IMF chief economist Gita Gopinath has poured cold water on expectations that digital currencies would dislodge the US dollar from its prominent position in global trade.
Explaining her stance, Gita wrote,
The dollar’s status is bolstered by the institutions, rule of law and credible investor protection that the U.S. is seen as providing.
She emphasized that the dollar accounted for five times the U.S. share of world trade and global banking. This was because the dollar is perceived as a safe and stable currency.
Social media firm Facebook recently unveiled the Libra cryptocurrency, which would be backed by a basket of currencies. Libra is facing strong opposition from national governments since its launch.
The former governor of Bank of England has suggested the creation of a global Central Bank Digital Currency (CBDC), which would be backed by a basket of reserve currencies. This would be a “Synthetic hegemonic currency (SHC).”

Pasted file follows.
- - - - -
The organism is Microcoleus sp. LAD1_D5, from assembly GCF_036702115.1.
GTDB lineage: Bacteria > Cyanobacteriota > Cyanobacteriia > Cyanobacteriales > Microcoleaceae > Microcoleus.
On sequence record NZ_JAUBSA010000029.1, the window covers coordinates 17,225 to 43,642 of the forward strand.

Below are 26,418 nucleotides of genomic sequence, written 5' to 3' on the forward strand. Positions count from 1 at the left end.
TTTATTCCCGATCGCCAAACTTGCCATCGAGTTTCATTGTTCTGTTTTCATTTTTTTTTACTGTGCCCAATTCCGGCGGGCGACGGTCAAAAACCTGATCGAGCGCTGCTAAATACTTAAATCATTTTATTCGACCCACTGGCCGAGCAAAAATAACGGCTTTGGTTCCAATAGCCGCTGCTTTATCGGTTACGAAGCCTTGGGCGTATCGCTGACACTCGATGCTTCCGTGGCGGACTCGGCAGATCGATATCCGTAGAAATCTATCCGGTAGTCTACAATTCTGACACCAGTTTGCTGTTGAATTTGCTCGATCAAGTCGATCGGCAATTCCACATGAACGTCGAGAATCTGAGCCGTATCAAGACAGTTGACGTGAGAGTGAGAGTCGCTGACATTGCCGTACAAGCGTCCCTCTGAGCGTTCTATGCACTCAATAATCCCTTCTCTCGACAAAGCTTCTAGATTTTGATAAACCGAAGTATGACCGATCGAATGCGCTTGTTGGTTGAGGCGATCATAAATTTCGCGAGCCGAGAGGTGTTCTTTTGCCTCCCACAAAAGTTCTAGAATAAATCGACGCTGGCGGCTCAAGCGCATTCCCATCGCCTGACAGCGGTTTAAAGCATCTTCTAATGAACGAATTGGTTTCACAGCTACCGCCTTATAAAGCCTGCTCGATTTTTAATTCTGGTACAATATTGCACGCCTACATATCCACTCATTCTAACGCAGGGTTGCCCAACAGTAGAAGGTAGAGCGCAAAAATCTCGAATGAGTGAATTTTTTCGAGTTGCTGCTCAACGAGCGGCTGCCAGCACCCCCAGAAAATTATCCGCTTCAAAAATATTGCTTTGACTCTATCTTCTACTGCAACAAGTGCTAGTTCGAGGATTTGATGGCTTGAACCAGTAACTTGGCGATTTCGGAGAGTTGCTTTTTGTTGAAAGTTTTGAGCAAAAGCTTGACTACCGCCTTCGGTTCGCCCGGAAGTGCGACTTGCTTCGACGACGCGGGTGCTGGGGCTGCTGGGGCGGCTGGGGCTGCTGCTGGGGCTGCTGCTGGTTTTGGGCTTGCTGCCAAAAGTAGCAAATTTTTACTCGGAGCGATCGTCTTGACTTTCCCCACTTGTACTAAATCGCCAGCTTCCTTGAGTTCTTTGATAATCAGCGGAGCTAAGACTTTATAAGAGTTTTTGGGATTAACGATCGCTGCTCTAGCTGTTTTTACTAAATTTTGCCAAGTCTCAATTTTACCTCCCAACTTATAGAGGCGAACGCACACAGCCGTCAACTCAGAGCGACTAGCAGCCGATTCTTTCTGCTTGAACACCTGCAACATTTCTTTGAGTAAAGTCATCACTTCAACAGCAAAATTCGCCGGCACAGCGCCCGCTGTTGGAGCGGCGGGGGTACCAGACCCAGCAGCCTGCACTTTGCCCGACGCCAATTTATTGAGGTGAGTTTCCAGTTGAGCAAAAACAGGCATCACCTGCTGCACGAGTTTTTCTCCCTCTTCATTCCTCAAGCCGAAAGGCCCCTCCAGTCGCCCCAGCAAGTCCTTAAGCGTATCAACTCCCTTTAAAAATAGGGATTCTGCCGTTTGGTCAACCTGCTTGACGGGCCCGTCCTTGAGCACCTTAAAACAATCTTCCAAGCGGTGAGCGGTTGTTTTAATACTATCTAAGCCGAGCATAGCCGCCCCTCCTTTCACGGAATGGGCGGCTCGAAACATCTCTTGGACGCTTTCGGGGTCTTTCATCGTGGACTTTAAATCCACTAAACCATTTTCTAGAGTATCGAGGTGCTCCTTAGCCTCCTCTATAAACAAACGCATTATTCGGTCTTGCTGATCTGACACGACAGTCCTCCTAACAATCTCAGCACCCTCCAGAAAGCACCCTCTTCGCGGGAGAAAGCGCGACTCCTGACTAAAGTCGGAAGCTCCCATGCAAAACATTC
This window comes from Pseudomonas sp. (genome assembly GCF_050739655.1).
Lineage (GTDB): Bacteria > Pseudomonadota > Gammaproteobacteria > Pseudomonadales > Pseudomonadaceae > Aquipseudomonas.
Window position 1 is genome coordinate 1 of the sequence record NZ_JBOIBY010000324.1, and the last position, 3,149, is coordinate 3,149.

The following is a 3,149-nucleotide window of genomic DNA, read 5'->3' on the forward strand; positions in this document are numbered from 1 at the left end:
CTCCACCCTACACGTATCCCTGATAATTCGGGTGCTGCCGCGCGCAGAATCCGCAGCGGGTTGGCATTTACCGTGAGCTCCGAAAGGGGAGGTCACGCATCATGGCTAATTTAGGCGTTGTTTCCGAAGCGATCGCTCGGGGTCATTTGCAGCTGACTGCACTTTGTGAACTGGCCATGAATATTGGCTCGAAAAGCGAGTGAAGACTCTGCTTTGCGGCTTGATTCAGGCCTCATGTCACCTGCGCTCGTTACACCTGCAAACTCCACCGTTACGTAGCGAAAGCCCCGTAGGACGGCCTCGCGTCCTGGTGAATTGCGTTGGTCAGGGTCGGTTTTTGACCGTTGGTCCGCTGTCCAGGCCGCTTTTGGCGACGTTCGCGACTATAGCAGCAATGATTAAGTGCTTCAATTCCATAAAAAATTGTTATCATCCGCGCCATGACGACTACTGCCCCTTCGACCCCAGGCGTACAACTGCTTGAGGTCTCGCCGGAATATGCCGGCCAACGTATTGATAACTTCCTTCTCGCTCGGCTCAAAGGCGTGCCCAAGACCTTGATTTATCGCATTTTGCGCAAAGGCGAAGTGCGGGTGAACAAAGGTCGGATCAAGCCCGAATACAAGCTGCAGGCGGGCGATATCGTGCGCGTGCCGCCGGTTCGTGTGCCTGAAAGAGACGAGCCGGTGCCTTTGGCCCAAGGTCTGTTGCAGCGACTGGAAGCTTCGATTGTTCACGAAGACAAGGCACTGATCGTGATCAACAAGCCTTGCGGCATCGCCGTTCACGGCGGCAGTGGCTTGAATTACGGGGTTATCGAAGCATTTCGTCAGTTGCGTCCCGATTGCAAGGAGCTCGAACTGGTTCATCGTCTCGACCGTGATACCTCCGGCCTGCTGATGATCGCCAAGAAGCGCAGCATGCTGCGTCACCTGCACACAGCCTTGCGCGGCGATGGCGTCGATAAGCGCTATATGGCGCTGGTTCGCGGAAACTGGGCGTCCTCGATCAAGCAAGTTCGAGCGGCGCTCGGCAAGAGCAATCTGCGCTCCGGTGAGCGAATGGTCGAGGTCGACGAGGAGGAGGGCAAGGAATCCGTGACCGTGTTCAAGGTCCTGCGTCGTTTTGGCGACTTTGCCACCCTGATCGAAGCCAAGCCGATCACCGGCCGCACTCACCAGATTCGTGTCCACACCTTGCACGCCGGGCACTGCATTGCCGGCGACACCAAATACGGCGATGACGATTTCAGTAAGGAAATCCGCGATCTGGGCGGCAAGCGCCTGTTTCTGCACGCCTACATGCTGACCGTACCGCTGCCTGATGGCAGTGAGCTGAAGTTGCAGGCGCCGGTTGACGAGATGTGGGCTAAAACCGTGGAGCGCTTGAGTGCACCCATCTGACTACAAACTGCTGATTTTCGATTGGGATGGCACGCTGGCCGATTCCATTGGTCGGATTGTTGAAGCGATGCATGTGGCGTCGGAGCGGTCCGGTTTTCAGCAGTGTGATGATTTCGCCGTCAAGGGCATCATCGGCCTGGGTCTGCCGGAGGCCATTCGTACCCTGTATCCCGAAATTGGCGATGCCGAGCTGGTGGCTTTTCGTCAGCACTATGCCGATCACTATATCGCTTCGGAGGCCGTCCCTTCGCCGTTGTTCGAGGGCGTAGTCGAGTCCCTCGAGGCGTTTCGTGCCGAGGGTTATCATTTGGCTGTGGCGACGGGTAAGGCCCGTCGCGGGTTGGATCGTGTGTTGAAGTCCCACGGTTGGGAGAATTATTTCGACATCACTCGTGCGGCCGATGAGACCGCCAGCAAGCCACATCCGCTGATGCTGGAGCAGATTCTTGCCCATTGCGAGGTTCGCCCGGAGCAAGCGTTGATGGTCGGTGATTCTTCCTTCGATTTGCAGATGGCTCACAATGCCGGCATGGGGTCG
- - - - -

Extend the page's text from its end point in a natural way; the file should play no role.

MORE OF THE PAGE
Gita is not convinced about the SHC; she argues that the global dominance of the US dollar combined with the fact that new and emerging economies that use the dollar for global trade would prevent the adoption of SHC.
It means that emerging economies would not accept a basket of currencies where their native currency is left out. This lack of consensus will ultimately spell doom for SHCs.
Countries like China, on the other hand, have been trying to launch their own national cryptocurrency. Several central banks are also trying to develop a digital currency, which will be backed by cash reserves.
Gita admits that shifting from fiat to digital currency would improve domestic trade but asserts that problems will crop up while shifting from one digital currency to another for global trade.
Gita cited the example of the Euro which could not compete with the dollar in international trade due to uncertain governance framework, lack of stability of the Eurozone as well as anomalies in risk-sharing among the EU nations.
The gist of Gita’s argument was that technological innovations are just not enough to replace the dollar. Stronger foundations are required for making a currency dominate global trade, something that all the variants of cryptocurrencies have failed to demonstrate.